Sunday, June 13, 2010
Monasterios comes up short vs. Angels
By Tony Jackson ESPN Los Angeles
LOS ANGELES -- Any lingering questions as to whether Carlos Monasterios deserves more of a chance to remain in the Los Angeles Dodgers' starting rotation were quickly answered Sunday; almost as quickly as the rookie right-hander was sent on his not-so-merry way in the top of the third inning.
Proving again that in recent years they simply aren't in the same league, either literally or figuratively, with their crosstown rivals, the Dodgers fell to the Los Angeles Angels, this time 6-5 before 52,776 at Dodger Stadium.
It was the first loss for the Dodgers in the five games Monasterios has started this season, and it was a defeat that could be placed squarely at his feet.
Although he said neither manager Joe Torre nor pitching coach Rick Honeycutt had told him anything about his status, Monasterios admitted he had some idea before the game that he was making his last start before returning to the bullpen, because veteran starter Vicente Padilla is due off the disabled list later this week.
Torre was asked after Saturday night's game, when rookie and former golden boy John Ely struggled for the second start in a row, if perhaps it would be more appropriate to move Ely out of the rotation to make room for Padilla because Monasterios had pitched so well in his four previous starts. Torre's complete dismissal of the possibility seemed justified after Monasterios gave up four runs on seven hits over 2 2/3 innings and was tagged with the first loss of his brief major league career.
"I missed a lot of spots with my pitches,'' Monasterios said, with Kenji Nimura translating. "I really don't know (why), because I felt really goood before the game. I don't really have an explanation.''
Monasterios' ERA jumped by almost three-quarters of a run, from 2.27 to 2.98. Although he says he is more comfortable in a starter's role, he sounded resigned to returning to the pen.
"They haven't told me anything about that yet, but I'm aware of the situation,'' he said. "My mindset is always the same.''
After struggling against the Angels, Monasterios may be headed to the Dodgers bullpen.
Although Padilla was roughed up in his final minor league rehabilitation start on Sunday, and in his only rehab start above the Single-A level -- he gave up six runs (four earned) on eight hits over 5 2/3 innings for Triple-A Albuquerque in a loss at Oklahoma City -- Torre seemed unconcerned with the results. He plans to meet with Padilla before Tuesday night's game in Cincinnati to gauge how he feels.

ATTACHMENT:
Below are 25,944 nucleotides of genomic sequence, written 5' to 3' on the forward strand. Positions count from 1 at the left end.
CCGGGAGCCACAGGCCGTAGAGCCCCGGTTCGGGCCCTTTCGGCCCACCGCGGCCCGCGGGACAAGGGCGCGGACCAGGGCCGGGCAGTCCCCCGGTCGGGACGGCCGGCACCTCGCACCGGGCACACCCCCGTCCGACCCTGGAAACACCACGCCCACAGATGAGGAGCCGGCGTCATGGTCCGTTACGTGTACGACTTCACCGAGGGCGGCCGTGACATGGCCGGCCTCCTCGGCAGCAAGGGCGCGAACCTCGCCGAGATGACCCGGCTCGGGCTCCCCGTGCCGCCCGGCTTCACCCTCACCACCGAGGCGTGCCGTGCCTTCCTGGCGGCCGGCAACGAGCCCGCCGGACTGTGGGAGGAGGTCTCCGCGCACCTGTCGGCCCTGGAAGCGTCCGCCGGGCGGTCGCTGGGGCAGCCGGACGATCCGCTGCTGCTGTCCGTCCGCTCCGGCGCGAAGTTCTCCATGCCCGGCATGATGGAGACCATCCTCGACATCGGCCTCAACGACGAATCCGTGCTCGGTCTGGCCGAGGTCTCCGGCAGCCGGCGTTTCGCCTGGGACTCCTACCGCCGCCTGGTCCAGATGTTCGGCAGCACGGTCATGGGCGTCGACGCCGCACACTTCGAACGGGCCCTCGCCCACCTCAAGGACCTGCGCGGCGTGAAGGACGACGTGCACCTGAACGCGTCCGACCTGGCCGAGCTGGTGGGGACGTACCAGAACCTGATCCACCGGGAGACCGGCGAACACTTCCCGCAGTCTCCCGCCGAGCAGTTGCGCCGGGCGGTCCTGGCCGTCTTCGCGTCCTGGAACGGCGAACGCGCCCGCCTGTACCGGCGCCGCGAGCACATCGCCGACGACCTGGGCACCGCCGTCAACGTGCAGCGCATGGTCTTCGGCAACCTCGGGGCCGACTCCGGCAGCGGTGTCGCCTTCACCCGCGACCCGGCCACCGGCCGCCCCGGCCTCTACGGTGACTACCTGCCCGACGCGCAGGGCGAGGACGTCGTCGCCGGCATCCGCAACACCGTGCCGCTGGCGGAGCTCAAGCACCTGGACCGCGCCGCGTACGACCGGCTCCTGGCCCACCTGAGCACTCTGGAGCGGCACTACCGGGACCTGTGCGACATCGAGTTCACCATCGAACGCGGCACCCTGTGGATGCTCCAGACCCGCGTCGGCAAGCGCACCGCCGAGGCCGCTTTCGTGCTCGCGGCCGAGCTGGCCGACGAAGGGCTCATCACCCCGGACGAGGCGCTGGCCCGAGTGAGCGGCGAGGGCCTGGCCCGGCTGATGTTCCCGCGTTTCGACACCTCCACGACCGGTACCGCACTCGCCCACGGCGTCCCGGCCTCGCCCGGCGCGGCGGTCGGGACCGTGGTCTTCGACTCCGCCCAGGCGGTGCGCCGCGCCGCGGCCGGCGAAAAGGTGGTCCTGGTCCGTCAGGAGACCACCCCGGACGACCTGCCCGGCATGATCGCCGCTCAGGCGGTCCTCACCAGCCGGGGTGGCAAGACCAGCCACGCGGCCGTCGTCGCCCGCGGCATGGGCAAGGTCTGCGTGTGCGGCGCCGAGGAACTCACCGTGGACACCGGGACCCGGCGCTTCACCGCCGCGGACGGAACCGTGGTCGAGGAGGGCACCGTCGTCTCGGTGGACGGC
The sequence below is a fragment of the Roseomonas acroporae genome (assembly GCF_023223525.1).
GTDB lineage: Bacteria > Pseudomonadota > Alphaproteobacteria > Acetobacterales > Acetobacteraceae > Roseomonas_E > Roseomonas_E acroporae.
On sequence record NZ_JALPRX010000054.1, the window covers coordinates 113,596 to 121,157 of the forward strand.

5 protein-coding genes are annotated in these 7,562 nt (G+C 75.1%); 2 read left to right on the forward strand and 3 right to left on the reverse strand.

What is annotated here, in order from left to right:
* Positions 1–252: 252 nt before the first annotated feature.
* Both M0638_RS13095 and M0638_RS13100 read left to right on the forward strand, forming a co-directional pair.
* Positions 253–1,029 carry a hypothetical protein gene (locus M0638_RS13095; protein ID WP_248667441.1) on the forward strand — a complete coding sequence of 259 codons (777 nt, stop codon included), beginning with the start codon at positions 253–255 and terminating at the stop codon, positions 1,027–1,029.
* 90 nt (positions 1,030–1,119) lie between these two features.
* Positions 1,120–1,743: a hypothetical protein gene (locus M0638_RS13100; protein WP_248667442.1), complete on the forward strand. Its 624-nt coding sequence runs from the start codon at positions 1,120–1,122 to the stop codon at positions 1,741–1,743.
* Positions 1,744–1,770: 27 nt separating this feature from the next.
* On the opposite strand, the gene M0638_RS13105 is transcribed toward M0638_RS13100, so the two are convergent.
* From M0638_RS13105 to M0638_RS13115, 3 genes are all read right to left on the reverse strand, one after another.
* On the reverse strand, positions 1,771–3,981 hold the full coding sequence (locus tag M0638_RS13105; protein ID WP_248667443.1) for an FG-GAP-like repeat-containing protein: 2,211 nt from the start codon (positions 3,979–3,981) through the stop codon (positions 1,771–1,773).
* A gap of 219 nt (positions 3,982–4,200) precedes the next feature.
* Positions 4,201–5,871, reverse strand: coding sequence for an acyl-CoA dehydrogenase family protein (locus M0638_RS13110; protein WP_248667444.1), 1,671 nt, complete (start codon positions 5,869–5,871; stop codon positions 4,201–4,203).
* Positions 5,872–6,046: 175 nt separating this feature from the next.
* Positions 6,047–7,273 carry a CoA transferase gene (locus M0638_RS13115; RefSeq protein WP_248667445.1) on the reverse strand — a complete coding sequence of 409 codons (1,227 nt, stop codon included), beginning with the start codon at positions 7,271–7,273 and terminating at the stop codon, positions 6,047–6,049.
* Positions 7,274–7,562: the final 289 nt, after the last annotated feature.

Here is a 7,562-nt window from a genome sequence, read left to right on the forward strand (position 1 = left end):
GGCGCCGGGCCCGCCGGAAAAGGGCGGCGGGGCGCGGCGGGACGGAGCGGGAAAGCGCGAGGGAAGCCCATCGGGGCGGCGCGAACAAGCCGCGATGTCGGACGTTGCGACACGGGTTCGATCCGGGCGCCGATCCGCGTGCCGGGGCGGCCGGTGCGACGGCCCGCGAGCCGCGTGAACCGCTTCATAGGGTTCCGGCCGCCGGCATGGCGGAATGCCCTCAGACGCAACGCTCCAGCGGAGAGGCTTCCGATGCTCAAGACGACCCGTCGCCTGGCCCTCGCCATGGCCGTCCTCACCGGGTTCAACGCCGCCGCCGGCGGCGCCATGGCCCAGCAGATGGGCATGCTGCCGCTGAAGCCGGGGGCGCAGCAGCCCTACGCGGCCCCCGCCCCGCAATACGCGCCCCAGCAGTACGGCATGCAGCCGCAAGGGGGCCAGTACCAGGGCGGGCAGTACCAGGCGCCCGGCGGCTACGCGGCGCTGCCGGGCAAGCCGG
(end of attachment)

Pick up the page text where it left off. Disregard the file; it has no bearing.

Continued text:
Barring an answer Torre isn't anticipating, Padilla will start either Friday or Saturday at Boston, with Ely starting whichever of those games Padilla doesn't. Monasterios, meanwhile, should be available out of the bullpen by Thursday at the latest and possibly sooner, after he threw just 69 pitches against the Angels.
Padilla, who has been on the DL since April 24 because of a nerve problem at the top of his right forearm, allowed just one run over 7 2/3 innings of his first two rehab starts. But keep in mind, those were against California League hitters, whereas a large percentage of the hitters in Triple-A either have been in the majors or are about to be.
Before his injury, Padilla wasn't very good against big league hitters. In four starts for the Dodgers, he was 1-1 with a 6.65 ERA, and the Dodgers lost three of those games.
Monasterios admitted he was frustrated by the unusual patience of the Angels hitters Sunday, and while he often got ahead in counts, he struggled to put those hitters away. Monasterios threw 29 pitches in the first inning alone -- including 11 pitches in two-strike counts that didn't result in an out -- as the Angels scored two runs. They got two more off Monasterios in the third before Torre finally came to get him with two outs.
The second-place Dodgers (36-27) remained one game behind the division-leading San Diego Padres in the National League West, but now lead the third-place San Francisco Giants by only one half-game.
Only time will tell whether Manny Ramirez is finally getting back on track, after struggling since coming off the disabled list more than a month ago, but Sunday was a good start. Ramirez went 3 -or-4, his first three-hit game since April 21. Two of those hits were doubles, giving Ramirez his first game this season with multiple extra-base hits. Ramirez is now hitting .229 (22 for 96) since being activated on May 8.
By the Numbers
26 -- Career-leadoff home runs for Dodgers shortstop Rafael Furcal, who pulled Jered Weaver's first pitch of the game into the second row, just inside the rightfield foul pole. It was the 14th leadoff home run for Furcal in his five seasons with the Dodgers. He is second on the all-time franchise list, but he has a long way to go to catch the franchise leader. Davey Lopes hit 28 leadoff home runs for the Dodgers.
The Dodgers play their first road game in more than two weeks when they begin a three-game series against the Cincinnati Reds on Tuesday night at Great American Ball Park. Right-hander Hiroki Kuroda (5-4, 3.30), who is coming off his best performance of the season when he pitched seven shutout innings against the St. Louis Cardinals on Tuesday night, will start for the Dodgers. He will be opposed by veteran right-hander and longtime Reds ace Aaron Harang (5-5, 5.17), who struggled early in the season but has pitched well of late, going 3-0 with a 3.33 ERA in his past four starts.
Tony Jackson covers the Dodgers for ESPNLosAngeles.com